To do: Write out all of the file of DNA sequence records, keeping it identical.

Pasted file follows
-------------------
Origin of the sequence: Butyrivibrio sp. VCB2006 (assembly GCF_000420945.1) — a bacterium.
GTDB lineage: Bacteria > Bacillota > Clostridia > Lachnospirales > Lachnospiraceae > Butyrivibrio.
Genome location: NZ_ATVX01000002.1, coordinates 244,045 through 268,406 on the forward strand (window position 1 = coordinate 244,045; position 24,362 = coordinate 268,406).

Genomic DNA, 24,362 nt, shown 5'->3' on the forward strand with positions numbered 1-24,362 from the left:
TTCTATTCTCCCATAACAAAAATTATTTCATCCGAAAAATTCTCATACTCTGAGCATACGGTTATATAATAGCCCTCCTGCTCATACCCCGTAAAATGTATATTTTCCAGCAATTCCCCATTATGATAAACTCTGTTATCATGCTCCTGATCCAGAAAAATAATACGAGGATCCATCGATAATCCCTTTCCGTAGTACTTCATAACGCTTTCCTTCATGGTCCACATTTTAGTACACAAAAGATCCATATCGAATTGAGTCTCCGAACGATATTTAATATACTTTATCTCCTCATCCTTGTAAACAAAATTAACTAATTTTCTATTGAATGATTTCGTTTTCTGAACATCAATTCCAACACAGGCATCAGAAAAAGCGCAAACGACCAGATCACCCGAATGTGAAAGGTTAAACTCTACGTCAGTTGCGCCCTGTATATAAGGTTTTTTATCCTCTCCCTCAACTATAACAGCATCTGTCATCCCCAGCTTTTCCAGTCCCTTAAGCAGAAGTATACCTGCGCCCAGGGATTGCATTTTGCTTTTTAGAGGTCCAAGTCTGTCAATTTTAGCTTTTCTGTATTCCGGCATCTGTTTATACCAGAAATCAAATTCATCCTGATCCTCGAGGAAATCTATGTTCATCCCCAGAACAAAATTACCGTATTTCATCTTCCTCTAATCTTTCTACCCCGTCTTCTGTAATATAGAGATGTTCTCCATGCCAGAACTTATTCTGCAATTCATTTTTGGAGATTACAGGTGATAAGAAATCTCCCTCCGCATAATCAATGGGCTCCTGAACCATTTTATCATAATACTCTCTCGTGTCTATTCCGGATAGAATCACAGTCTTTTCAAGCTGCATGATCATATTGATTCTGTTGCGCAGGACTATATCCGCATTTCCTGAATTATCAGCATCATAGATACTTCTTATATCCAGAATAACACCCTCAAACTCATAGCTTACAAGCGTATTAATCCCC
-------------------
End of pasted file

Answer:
Origin of the sequence: Butyrivibrio sp. VCB2006 (assembly GCF_000420945.1) — a bacterium.
GTDB lineage: Bacteria > Bacillota > Clostridia > Lachnospirales > Lachnospiraceae > Butyrivibrio.
Genome location: NZ_ATVX01000002.1, coordinates 244,045 through 268,406 on the forward strand (window position 1 = coordinate 244,045; position 24,362 = coordinate 268,406).

Genomic DNA, 24,362 nt, shown 5'->3' on the forward strand with positions numbered 1-24,362 from the left:
TTCTATTCTCCCATAACAAAAATTATTTCATCCGAAAAATTCTCATACTCTGAGCATACGGTTATATAATAGCCCTCCTGCTCATACCCCGTAAAATGTATATTTTCCAGCAATTCCCCATTATGATAAACTCTGTTATCATGCTCCTGATCCAGAAAAATAATACGAGGATCCATCGATAATCCCTTTCCGTAGTACTTCATAACGCTTTCCTTCATGGTCCACATTTTAGTACACAAAAGATCCATATCGAATTGAGTCTCCGAACGATATTTAATATACTTTATCTCCTCATCCTTGTAAACAAAATTAACTAATTTTCTATTGAATGATTTCGTTTTCTGAACATCAATTCCAACACAGGCATCAGAAAAAGCGCAAACGACCAGATCACCCGAATGTGAAAGGTTAAACTCTACGTCAGTTGCGCCCTGTATATAAGGTTTTTTATCCTCTCCCTCAACTATAACAGCATCTGTCATCCCCAGCTTTTCCAGTCCCTTAAGCAGAAGTATACCTGCGCCCAGGGATTGCATTTTGCTTTTTAGAGGTCCAAGTCTGTCAATTTTAGCTTTTCTGTATTCCGGCATCTGTTTATACCAGAAATCAAATTCATCCTGATCCTCGAGGAAATCTATGTTCATCCCCAGAACAAAATTACCGTATTTCATCTTCCTCTAATCTTTCTACCCCGTCTTCTGTAATATAGAGATGTTCTCCATGCCAGAACTTATTCTGCAATTCATTTTTGGAGATTACAGGTGATAAGAAATCTCCCTCCGCATAATCAATGGGCTCCTGAACCATTTTATCATAATACTCTCTCGTGTCTATTCCGGATAGAATCACAGTCTTTTCAAGCTGCATGATCATATTGATTCTGTTGCGCAGGACTATATCCGCATTTCCTGAATTATCAGCATCATAGATACTTCTTATATCCAGAATAACACCCTCAAACTCATAGCTTACAAGCGTATTAATCCCC